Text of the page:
Guarding workplace turf could be harmful 0
Who took my stapler? Why are you taking my client? That project was my idea!
We've likely all run into possessiveness at a workplace. We may even stake out “our” turf without even realizing it. But new University of B.C. research suggests being overly territorial could hurt us.
“It sounds negative, but we all do it,” said Sandra Robinson, a professor at UBC's Sauder School of Business. “It's a way to protect things that are important to us.
“Basically, we know that people get a sense of ownership over things at work — a project, an idea, a stapler ... Territorial behaviour is what people do to communicate to others that something belongs to them, deciding who can use it or have access to it.”
Robinson studies what she calls the “dark side” of workplaces — everything from sabotage and social dysfunction to outright aggression.
Her latest research — co-authored with academics in Victoria and Florida — will appear in the upcoming issue of Personnel Psychology journal. The researchers asked subjects to rate their co-workers on how territorial, productive and cooperative they were. Being territorial can be a “double-edged sword,” the report found, and make you less of a team player.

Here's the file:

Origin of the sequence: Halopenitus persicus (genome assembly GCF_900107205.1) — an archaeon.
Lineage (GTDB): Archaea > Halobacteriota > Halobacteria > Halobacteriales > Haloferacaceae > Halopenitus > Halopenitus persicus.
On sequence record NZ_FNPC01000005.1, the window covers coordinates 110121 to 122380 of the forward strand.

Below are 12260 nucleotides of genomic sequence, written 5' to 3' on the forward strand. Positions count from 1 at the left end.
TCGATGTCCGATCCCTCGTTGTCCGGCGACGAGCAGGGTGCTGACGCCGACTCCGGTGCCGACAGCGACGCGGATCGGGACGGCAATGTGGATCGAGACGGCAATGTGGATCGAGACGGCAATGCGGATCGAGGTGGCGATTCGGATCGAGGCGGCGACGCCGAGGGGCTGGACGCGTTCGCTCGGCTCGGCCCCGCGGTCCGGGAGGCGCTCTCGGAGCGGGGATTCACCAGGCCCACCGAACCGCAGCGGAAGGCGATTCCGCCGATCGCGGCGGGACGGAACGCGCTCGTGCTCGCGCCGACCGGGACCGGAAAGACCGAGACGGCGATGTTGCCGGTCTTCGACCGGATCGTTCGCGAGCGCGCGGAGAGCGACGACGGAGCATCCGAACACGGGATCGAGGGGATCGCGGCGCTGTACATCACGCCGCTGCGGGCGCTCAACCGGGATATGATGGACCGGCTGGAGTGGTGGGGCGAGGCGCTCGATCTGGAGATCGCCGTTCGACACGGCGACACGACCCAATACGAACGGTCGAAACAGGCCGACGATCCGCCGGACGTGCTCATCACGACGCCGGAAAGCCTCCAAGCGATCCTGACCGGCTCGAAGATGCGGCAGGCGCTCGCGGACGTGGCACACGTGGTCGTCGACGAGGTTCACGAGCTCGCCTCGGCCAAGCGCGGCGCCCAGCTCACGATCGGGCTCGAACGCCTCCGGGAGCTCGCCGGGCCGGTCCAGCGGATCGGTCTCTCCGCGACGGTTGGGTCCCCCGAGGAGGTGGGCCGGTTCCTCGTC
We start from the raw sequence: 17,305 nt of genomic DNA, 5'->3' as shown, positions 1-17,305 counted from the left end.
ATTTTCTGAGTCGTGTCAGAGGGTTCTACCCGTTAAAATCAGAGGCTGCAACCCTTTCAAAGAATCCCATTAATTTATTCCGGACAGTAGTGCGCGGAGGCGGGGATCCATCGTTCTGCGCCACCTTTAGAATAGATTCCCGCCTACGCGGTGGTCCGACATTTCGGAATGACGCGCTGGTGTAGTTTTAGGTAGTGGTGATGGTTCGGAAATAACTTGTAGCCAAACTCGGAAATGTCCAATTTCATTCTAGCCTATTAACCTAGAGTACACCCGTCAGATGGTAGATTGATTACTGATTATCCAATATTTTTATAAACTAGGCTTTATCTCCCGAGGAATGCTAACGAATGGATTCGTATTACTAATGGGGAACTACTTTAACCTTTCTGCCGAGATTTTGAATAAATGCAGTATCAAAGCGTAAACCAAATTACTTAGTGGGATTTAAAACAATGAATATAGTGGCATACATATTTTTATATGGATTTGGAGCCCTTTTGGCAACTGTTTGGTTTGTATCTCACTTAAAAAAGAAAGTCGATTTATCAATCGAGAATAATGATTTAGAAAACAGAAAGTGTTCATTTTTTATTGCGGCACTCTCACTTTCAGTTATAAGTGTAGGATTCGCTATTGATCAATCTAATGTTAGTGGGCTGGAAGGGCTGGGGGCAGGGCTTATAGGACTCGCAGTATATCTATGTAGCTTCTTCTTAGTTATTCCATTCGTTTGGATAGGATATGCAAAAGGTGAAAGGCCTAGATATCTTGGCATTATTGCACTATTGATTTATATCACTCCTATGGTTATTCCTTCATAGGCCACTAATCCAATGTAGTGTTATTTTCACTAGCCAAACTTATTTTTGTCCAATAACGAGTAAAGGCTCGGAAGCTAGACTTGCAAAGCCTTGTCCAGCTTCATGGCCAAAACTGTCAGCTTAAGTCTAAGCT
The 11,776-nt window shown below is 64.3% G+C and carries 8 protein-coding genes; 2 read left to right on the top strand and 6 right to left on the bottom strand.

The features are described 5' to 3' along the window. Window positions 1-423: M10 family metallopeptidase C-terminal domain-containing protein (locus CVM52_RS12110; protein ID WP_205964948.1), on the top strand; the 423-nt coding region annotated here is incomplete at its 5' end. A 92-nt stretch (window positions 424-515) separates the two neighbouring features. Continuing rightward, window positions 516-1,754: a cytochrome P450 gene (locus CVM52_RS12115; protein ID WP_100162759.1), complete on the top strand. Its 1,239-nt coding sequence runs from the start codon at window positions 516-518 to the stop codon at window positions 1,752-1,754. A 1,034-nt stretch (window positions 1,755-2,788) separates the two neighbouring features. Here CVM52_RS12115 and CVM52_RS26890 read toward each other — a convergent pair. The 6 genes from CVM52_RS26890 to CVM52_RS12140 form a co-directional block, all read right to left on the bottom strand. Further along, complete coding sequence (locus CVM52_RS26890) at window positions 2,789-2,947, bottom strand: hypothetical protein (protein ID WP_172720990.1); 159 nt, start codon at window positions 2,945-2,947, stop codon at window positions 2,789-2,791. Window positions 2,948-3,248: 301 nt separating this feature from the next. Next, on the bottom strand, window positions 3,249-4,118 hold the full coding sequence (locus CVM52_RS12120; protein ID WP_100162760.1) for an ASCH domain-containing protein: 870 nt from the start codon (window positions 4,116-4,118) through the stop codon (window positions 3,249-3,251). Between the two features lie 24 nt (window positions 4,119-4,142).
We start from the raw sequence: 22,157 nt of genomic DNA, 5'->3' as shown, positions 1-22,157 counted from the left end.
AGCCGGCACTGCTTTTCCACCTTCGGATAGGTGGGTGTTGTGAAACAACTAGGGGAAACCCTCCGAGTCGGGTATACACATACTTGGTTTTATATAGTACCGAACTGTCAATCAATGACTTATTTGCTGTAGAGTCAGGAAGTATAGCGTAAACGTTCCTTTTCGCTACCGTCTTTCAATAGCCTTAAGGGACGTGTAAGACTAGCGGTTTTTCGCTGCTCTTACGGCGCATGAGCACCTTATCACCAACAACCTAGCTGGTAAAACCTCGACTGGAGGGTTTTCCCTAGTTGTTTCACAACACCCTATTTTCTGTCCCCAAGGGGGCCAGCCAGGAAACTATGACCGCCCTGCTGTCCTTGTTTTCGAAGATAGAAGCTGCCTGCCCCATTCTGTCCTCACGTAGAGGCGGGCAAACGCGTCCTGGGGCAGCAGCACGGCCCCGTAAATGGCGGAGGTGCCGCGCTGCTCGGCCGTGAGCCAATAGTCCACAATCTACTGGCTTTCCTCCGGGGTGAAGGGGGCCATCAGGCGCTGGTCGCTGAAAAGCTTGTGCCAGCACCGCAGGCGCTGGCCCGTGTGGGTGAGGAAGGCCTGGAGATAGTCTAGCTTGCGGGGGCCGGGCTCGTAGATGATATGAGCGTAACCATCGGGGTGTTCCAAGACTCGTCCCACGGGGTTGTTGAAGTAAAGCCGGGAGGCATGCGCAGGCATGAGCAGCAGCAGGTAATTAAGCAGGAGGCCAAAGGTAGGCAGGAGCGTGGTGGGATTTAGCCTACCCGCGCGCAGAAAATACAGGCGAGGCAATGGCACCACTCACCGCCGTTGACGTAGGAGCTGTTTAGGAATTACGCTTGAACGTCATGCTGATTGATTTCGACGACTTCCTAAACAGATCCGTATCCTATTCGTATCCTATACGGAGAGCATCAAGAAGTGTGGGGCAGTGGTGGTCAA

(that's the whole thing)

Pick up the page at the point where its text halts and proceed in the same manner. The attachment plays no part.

“On one hand, having a sense of ownership is kind of good,” Robinson said. “People that feel a sense of ownership over things at work have a sense of control and security.
“But some evidence says it can be detrimental ... If people get into silos and don't communicate across them, it could be a problem.”
She suggests approaching co-workers constructively if they infringe, and asking ourselves, “What would really happen if I were to make myself more available and not be so guarded with information and ideas? That's how you build up trust.”